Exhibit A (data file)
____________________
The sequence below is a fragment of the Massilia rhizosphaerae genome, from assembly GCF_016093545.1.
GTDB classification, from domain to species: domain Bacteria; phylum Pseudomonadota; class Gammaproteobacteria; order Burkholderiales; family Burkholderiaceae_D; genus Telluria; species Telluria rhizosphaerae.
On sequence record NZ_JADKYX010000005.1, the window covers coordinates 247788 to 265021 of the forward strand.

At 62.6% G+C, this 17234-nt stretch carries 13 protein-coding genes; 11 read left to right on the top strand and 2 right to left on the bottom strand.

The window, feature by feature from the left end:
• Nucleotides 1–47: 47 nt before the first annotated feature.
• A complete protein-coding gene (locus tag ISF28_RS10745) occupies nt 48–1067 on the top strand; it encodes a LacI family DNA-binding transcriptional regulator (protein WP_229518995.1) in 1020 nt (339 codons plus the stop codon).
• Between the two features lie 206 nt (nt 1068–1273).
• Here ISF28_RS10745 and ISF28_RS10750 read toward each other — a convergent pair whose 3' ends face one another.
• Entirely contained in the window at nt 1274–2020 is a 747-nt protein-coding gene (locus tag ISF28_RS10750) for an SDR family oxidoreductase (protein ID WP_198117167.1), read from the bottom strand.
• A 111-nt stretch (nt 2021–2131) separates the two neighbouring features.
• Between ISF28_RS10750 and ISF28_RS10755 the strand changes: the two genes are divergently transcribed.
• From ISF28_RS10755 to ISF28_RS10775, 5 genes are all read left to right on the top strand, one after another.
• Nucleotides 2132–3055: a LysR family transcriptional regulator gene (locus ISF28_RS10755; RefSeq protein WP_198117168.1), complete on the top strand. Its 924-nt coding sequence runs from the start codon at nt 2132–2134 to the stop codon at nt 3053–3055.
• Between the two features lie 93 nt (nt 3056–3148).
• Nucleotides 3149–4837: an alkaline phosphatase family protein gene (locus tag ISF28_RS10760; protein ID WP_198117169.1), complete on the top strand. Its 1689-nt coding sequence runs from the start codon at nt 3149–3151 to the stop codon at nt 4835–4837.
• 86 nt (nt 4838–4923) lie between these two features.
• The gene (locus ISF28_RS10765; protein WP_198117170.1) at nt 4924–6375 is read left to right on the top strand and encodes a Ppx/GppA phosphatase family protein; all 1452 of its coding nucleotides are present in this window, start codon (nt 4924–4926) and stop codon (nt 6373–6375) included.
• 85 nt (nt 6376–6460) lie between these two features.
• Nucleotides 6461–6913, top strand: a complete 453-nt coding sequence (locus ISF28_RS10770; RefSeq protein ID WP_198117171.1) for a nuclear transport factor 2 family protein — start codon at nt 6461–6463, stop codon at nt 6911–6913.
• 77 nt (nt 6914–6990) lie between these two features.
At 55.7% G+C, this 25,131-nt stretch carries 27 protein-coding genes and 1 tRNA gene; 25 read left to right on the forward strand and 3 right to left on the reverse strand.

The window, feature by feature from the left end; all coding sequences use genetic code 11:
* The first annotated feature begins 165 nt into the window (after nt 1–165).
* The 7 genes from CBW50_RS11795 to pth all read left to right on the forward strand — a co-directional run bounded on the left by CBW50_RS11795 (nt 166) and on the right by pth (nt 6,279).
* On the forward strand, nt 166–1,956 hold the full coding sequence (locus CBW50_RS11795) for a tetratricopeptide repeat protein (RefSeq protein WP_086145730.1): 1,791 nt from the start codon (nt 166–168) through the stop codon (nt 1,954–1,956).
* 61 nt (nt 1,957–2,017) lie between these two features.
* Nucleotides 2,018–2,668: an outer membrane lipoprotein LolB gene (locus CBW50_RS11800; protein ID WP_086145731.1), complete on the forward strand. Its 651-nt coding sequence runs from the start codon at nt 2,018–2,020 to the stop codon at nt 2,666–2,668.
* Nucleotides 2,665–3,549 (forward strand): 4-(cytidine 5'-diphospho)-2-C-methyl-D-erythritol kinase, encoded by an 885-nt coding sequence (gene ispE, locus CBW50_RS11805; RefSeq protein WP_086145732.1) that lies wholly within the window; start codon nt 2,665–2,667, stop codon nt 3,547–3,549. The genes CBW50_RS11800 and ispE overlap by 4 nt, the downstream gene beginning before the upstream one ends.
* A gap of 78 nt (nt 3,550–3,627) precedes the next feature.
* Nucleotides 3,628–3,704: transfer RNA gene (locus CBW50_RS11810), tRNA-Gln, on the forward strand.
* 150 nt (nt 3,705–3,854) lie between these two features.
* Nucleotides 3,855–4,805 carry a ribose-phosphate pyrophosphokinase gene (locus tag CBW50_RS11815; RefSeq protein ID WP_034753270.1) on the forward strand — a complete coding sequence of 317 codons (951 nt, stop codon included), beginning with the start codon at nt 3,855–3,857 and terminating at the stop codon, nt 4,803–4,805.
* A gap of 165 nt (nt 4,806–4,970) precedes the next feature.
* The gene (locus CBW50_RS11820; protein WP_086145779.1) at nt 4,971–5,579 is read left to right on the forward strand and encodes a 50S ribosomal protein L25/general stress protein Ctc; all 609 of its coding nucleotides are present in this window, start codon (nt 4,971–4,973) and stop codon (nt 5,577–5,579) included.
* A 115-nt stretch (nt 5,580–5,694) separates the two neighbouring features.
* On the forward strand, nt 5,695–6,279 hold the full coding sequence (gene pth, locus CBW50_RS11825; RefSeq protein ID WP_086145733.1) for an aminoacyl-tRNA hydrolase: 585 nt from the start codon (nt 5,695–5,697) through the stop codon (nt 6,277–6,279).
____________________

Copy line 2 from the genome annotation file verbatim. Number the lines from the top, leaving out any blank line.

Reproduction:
GTDB classification, from domain to species: domain Bacteria; phylum Pseudomonadota; class Gammaproteobacteria; order Burkholderiales; family Burkholderiaceae_D; genus Telluria; species Telluria rhizosphaerae.